I love the way Oscar’s new friend shows him her life and her world and then Oscar reciprocates telling her all about his life, showing her how he lives. While they live in very different worlds, they are happy to share their “biggest secrets, dreams and other very important things”. This is an invitation to our children to be open minded and to find out more about how other people live.

To find out more about this book and to read interviews with the publisher and translator, please follow this link over to the World Kid Lit Blog.

It’s the last day of World Kid Lit Month – don’t be sad though, it’s International Translation Day!

We’ve had a fabulous month over on the World Kid Lit Blog celebrating all things to do with translated literature for children. Feel free to hop over there and take a look at all the interviews, articles and reviews that have been published over the last month. But don’t despair that we’ve reached the end of September, you’ll still get your fix of World Kid Lit, just at a more sedate pace than the last few weeks.

September marks the anniversary of when I “officially” launched my career as a freelance translator. I’ve had a lot of help along the way and I’d like to thank everyone who has given me their support. I’m thrilled to be working as I am and alongside some incredible people. So to everyone out there working in translation, you deserve a very Happy International Translation Day!

Kid Lit Review and Interview: The Voyage by Robert Vescio and Andrea Edmonds

Always interested in having a look at new books dealing with the topic of border crossings and migration, I am grateful to EK Books for forwarding me a review copy of this new picture book by Robert Vescio and Andrea Edmonds: The Voyage.

The story tells of a family fleeing their worn-torn country and setting off on a journey to safety. Each page displays just one word, allowing the reader to expand and discuss the images they are being presented with. The illustrations are beautiful.

Both author and illustrator are based in Australia yet for me here in the UK, the story has strong similarities to the migrant situation around the Mediterranean albeit with a more idealistic ending. I was intrigued to find out about their own experiences and inspiration for writing such a book. I was offered the chance to contact them both to find out more.

CS: First up, Robert Vescio. Where did you get your inspiration from? 

RV: I wanted to write a story about the refugee crisis that was unique and different to other refugee stories. A story to allow children to explore their surroundings and give the reader the ability to expand on the words and tell a story through what they see. What is it like to leave everything behind and travel many miles to somewhere unfamiliar and strange?

CS: Did the words come first or the illustrations?

RV: The words definitely came first, although I did envision how the illustrations would like look as I was writing the story. 

CS: While you were writing, did you have in your mind where this family might be fleeing from and to?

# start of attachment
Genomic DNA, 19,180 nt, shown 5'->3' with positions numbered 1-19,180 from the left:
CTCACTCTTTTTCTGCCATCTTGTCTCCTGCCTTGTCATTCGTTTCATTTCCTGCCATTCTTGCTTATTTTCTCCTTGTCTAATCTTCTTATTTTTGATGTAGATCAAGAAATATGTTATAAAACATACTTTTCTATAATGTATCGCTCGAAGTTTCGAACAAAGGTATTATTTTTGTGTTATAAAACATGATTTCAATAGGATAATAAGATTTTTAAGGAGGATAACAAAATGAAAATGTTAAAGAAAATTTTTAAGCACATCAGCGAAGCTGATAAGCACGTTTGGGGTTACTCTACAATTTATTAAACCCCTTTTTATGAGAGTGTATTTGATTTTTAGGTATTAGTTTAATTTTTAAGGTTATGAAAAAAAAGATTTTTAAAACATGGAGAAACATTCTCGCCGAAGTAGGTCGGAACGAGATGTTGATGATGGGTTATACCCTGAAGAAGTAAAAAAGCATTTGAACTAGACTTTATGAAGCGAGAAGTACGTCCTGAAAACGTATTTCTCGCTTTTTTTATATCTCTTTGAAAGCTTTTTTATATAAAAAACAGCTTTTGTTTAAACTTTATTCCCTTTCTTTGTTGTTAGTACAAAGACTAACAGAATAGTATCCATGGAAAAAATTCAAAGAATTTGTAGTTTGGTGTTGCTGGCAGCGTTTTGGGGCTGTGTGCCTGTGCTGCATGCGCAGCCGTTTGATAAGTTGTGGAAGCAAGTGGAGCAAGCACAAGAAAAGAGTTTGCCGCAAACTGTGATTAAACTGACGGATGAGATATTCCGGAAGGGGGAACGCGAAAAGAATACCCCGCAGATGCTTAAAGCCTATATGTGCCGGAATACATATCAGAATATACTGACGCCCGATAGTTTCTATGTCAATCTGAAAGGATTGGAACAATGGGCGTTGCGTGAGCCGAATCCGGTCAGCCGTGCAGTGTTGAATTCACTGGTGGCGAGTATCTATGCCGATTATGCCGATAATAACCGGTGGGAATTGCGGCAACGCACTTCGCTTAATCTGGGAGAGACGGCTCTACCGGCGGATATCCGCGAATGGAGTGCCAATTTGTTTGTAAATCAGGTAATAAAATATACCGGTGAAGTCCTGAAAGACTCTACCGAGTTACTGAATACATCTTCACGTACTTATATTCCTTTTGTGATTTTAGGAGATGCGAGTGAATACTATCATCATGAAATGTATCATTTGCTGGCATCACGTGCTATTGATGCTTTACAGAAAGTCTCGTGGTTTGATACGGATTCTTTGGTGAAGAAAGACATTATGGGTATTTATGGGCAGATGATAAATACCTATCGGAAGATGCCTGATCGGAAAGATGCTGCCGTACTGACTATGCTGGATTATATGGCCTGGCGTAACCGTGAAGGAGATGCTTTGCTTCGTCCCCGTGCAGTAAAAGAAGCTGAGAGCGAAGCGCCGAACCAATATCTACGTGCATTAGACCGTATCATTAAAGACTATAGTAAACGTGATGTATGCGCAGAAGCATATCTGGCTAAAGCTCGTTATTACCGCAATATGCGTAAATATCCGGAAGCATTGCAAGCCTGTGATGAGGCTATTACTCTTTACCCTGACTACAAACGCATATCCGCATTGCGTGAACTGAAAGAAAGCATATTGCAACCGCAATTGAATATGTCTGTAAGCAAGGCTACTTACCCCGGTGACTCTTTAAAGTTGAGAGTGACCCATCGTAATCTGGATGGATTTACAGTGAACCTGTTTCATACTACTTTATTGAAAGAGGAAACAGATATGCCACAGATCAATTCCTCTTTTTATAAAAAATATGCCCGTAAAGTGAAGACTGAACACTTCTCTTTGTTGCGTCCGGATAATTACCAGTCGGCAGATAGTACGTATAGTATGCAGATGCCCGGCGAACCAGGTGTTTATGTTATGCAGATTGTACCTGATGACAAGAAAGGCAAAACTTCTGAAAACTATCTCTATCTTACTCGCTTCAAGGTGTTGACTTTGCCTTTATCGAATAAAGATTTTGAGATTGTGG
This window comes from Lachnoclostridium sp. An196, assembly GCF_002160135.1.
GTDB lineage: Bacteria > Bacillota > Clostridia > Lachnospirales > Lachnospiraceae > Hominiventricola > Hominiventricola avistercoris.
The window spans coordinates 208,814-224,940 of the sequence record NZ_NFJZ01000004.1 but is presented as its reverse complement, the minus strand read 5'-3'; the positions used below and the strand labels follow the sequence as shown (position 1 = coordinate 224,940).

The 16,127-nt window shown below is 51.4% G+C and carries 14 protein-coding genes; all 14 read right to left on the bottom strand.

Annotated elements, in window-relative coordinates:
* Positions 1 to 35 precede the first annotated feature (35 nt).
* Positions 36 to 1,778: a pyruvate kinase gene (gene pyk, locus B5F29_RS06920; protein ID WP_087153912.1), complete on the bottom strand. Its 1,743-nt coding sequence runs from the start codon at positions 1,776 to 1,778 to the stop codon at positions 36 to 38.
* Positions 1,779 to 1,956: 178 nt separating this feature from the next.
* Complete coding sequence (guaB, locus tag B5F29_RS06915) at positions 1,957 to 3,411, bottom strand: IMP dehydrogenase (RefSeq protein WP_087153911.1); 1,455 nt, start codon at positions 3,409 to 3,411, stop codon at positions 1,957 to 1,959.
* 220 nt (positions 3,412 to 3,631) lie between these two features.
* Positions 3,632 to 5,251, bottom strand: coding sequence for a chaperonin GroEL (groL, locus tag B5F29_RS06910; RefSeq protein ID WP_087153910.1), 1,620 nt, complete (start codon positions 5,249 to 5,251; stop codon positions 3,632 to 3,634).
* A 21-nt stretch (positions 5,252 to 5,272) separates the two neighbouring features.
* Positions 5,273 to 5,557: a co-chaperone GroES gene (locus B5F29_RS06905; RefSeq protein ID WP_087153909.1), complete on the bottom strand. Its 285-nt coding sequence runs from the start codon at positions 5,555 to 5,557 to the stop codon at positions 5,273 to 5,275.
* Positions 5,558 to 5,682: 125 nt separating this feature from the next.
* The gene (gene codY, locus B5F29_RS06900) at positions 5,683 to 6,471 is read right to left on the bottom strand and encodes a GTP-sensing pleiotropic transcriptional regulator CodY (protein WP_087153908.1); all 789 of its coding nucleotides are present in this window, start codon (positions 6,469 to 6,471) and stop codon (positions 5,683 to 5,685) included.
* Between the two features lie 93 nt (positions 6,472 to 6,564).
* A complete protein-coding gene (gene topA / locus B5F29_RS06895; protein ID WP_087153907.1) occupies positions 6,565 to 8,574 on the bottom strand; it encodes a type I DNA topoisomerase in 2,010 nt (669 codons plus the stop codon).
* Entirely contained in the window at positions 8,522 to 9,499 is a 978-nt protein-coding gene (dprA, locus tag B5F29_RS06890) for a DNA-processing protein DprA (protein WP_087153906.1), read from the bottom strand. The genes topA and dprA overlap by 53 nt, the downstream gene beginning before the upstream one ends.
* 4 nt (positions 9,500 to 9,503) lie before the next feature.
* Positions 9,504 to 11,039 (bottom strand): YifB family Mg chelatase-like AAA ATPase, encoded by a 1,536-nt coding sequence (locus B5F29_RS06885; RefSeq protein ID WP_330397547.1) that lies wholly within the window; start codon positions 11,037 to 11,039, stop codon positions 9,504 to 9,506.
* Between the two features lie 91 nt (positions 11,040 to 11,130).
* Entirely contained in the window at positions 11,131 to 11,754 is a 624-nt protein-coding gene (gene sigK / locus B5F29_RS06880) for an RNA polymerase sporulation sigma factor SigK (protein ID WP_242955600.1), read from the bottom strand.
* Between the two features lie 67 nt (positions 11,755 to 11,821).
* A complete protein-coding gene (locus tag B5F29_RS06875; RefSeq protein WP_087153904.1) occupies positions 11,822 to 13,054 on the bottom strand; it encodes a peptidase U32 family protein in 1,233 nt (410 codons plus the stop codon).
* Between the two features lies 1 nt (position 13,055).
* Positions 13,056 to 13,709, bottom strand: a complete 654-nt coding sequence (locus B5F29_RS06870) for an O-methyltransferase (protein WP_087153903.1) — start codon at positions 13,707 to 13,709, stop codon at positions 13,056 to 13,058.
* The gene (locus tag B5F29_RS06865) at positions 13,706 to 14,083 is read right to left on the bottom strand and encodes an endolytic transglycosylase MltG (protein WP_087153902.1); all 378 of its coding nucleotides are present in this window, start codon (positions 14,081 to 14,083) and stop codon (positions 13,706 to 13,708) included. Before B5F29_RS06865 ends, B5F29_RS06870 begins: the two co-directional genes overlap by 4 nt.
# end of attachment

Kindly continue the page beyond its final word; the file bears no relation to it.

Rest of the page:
RV: When writing The Voyage, I didn’t have a specific country in mind that the family was fleeing from. The illustrator, Andrea Edmonds, researched refugees from different parts of the world. This lead her to the millions of refugees in the Middle East. So she based her ideas and illustrations around a Middle Eastern family and created their own authentic back story. 

CS: I’ve seen this book advertised as being suitable for 4-8 year olds. Some people might argue that younger children don’t need to read books like this – aged 5, why do they need to know? What would you say to this? 

RV: I hope my story will help facilitate conversation and promote healthy communication to help foster empathy, understanding and inspire children to ensure a welcoming environment in their own communities. Stories like The Voyage, will help children come to understand the reality for many refugees living in their country. Without stories, children will struggle to understand. Today, we find ourselves living alongside refugees who have suffered and experienced horrific trauma. They all have different experiences and come from different cultures. It’s important that we understand and build good communities and the only way we can do this is through stories – stories that help us explore and imagine being that someone else.

Andrea Edmonds (AE), where did you get your inspiration from?

AE: After reading the manuscript for the first time, I began to research refugees from different parts of the world, and was saddened to read of the millions of refugees in the Middle East, following the Syrian Civil War. Ideas began to flow around creating a Middle Eastern family, as the central characters in The Voyage with their own authentic back story. The architecture, tapestry, fabrics, music and food, of the Middle East was what I drew inspiration from to set the scene. My first sketches produced the father being a traditional oud musician, and the rest of the family were developed afterwards.